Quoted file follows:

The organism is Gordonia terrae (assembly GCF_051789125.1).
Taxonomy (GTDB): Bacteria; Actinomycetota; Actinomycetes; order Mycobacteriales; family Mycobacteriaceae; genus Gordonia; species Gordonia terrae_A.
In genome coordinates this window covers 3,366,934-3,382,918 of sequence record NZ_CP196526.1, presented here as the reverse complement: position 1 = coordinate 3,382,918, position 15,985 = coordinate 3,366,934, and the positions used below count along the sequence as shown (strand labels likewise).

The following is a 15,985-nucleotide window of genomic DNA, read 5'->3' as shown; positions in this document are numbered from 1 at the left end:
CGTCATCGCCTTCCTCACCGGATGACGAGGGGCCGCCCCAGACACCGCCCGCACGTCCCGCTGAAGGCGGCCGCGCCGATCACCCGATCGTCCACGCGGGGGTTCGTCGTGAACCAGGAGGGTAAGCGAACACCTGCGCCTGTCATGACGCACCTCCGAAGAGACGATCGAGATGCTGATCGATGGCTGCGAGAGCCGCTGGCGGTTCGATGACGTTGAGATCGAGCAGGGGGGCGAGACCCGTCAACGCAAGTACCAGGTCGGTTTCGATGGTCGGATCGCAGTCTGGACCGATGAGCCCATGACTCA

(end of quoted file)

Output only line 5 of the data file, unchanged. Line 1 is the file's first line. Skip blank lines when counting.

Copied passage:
CGTCATCGCCTTCCTCACCGGATGACGAGGGGCCGCCCCAGACACCGCCCGCACGTCCCGCTGAAGGCGGCCGCGCCGATCACCCGATCGTCCACGCGGGGGTTCGTCGTGAACCAGGAGGGTAAGCGAACACCTGCGCCTGTCATGACGCACCTCCGAAGAGACGATCGAGATGCTGATCGATGGCTGCGAGAGCCGCTGGCGGTTCGATGACGTTGAGATCGAGCAGGGGGGCGAGACCCGTCAACGCAAGTACCAGGTCGGTTTCGATGGTCGGATCGCAGTCTGGACCGATGAGCCCATGACTCA